PEOPLE v. FLORES

Reset A A Font size: Print

Supreme Court, Appellate Division, Second Department, New York.

The PEOPLE, etc., Respondent, v. Francisco FLORES, Appellant.

2017–03437

Decided: July 22, 2020

REINALDO E. RIVERA, J.P., HECTOR D. LASALLE, BETSY BARROS, ANGELA G. IANNACCI, JJ. Paul Skip Laisure, New York, N.Y. (Samuel Barr of counsel), for appellant. Eric Gonzalez, District Attorney, Brooklyn, N.Y. (Leonard Joblove, Ann Bordley, and Daniel Berman of counsel), for respondent.

DECISION & ORDER

Appeal by the defendant from a judgment of the Supreme Court, Kings County (John G. Ingram, J.), rendered March 3, 2017, convicting him of burglary in the second degree, grand larceny in the third degree, and criminal mischief in the fourth degree, upon a jury verdict, and sentencing him, as a persistent felony offender, to concurrent indeterminate terms of imprisonment of 15 years to life on the convictions of burglary in the second degree and grand larceny in the third degree, to run concurrently with a definite term of imprisonment of 1 year on the conviction of criminal mischief in the fourth degree.

ORDERED that the judgment is modified, as a matter of discretion in the interest of justice, by vacating the adjudication of the defendant as a persistent felony offender and the sentence imposed upon the convictions of burglary in the second degree and grand larceny in the third degree;  as so modified, the judgment is affirmed, and the matter is remitted to the Supreme Court, Kings County, for resentencing in accordance herewith.

Contrary to the defendant's contention, the Supreme Court was not required to conduct a minimal inquiry following the defendant's comments about his counsel, because the defendant failed to make “specific factual allegations of ‘serious complaints about counsel’ ” (People v. Porto, 16 N.Y.3d 93, 100, 917 N.Y.S.2d 74, 942 N.E.2d 283, quoting People v. Medina, 44 N.Y.2d 199, 207, 404 N.Y.S.2d 588, 375 N.E.2d 768;  see People v. McErlean, 149 A.D.3d 872, 873, 51 N.Y.S.3d 616).  Additionally, contrary to the defendant's contention, the record demonstrates that he was given a sufficient opportunity by the court to make such allegations.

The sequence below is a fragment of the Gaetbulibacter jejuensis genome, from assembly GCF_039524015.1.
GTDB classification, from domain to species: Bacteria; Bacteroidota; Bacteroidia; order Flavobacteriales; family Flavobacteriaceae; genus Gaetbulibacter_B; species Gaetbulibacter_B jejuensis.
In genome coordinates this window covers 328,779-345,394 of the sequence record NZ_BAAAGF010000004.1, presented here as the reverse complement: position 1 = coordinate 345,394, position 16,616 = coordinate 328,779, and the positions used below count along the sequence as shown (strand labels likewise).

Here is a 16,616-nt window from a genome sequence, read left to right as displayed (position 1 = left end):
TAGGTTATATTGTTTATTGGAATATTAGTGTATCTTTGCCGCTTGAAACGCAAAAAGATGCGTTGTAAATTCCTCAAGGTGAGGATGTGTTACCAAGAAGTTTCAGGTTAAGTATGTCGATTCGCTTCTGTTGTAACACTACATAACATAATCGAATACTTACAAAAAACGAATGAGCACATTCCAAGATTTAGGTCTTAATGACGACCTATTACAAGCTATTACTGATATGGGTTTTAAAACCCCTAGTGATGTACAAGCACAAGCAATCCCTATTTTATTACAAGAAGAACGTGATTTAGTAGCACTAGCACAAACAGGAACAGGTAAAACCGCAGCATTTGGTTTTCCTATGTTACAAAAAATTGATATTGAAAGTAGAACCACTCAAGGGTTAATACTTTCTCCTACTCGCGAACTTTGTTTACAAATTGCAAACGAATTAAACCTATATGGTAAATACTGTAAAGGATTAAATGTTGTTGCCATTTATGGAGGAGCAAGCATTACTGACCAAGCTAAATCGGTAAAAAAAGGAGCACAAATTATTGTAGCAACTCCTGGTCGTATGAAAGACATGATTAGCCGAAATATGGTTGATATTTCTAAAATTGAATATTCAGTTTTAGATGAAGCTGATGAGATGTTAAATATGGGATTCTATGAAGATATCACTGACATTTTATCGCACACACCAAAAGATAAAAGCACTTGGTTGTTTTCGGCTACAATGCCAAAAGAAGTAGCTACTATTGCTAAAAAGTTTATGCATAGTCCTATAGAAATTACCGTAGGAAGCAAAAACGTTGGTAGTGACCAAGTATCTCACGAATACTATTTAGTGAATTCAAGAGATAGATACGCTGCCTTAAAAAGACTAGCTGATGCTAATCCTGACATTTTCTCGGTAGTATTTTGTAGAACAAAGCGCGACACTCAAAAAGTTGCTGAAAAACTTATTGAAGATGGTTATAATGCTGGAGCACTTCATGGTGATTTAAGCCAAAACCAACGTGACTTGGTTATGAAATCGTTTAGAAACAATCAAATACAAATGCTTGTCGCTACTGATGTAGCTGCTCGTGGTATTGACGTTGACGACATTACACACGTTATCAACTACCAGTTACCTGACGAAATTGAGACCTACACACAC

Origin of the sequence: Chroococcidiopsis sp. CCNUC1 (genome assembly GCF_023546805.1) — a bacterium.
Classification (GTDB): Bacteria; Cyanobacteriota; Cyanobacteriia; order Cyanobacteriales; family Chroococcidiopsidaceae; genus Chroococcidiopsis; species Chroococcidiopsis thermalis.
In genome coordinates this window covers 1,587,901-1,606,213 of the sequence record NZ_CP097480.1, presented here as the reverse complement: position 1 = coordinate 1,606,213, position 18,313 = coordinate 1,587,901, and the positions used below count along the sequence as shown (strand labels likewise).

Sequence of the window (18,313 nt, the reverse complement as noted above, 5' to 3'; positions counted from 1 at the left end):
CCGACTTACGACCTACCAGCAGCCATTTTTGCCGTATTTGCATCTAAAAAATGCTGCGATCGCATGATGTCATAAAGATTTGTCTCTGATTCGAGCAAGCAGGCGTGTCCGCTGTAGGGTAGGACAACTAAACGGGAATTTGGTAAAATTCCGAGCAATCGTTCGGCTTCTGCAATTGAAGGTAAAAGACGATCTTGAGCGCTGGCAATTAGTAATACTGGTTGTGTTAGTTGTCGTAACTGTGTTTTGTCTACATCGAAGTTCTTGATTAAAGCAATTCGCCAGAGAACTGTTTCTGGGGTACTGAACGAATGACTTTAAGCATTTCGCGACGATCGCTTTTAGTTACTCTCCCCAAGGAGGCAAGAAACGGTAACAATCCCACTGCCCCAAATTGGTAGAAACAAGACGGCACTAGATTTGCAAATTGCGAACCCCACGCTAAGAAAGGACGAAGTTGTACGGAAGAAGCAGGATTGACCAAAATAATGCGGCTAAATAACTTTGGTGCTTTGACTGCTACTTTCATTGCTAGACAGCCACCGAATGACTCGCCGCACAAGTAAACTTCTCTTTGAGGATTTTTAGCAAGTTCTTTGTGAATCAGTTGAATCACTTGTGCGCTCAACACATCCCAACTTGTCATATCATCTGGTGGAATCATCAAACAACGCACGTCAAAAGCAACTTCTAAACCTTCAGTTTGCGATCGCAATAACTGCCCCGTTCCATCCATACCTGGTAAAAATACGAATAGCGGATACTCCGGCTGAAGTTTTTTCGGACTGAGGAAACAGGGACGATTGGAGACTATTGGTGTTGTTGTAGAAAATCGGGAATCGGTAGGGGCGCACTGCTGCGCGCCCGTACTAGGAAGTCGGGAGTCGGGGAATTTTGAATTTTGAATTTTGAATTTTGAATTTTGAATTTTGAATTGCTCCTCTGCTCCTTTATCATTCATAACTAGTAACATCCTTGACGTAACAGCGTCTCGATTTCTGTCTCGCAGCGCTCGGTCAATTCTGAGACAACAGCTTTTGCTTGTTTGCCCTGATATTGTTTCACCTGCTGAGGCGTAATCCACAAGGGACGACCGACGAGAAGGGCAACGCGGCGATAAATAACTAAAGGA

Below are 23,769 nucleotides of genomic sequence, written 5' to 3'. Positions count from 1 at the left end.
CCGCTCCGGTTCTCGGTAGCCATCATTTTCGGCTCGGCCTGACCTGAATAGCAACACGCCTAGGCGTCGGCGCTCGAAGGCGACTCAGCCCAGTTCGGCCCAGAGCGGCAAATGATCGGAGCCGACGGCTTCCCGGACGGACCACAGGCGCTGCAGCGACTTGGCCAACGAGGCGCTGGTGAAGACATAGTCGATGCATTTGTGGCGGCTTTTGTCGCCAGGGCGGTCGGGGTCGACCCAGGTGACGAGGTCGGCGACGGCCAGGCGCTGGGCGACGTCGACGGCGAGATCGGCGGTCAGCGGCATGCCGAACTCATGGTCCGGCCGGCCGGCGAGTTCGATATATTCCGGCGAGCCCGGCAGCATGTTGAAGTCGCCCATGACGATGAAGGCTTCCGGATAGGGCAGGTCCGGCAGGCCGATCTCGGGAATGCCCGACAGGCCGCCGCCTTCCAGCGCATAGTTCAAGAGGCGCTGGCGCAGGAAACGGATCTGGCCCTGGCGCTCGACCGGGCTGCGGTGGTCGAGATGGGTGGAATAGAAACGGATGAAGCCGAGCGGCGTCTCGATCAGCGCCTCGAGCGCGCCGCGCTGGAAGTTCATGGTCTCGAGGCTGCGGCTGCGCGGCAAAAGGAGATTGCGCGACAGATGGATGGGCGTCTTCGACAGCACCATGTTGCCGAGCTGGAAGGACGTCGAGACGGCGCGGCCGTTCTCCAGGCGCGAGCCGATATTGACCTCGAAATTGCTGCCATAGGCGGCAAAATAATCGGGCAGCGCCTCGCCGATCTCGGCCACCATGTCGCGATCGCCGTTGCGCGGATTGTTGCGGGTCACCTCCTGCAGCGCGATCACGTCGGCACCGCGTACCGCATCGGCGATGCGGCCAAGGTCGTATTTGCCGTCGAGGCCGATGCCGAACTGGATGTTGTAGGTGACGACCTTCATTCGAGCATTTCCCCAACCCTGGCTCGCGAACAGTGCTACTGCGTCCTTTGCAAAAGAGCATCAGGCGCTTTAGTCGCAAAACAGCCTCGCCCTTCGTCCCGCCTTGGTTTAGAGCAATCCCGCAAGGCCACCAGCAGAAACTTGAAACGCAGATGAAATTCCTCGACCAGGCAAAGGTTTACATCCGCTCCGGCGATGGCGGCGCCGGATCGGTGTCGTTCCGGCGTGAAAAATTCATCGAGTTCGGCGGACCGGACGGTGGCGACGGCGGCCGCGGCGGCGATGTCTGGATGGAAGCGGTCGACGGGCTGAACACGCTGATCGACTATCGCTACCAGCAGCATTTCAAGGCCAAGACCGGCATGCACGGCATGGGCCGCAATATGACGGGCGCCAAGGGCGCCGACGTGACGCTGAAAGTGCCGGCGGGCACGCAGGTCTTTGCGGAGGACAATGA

The defendant's contention that he was penalized for going to trial rather than accepting a plea offer is unpreserved for appellate review (see People v. Rivera, 126 A.D.3d 818, 820, 6 N.Y.S.3d 75;  People v. Evans, 16 A.D.3d 595, 596, 792 N.Y.S.2d 124).  In any event, the contention is without merit.  “The fact that the defendant's sentence was greater than the one he would have received had he pleaded guilty does not establish his entitlement to a lesser sentence” (People v. Rivera, 126 A.D.3d at 820, 6 N.Y.S.3d 75;  see People v. Evans, 16 A.D.3d at 596, 792 N.Y.S.2d 124).

However, we agree with the defendant's contention that the totality of the evidence adduced at the persistent felony offender hearing, although warranting the defendant's adjudication as a second felony offender, did not warrant his adjudication as a persistent felony offender (see Penal Law § 70.10[2];  CPL 400.20[1];  People v. Fews, 148 A.D.3d 1180, 1182, 50 N.Y.S.3d 523;  People v. Velazquez, 58 A.D.3d 646, 871 N.Y.S.2d 344;  People v. Greene, 57 A.D.3d 1004, 1006, 871 N.Y.S.2d 323;  People v. Truesdale, 44 A.D.3d 971, 972, 845 N.Y.S.2d 363).  Accordingly, we vacate the adjudication of the defendant as a persistent felony offender and the sentence imposed upon his convictions of burglary in the second degree and grand larceny in the third degree, and remit the matter to the Supreme Court, Kings County, so that the defendant may be resentenced as a second felony offender on those convictions.

RIVERA, J.P., LASALLE, BARROS and IANNACCI, JJ., concur.

Copied to clipboard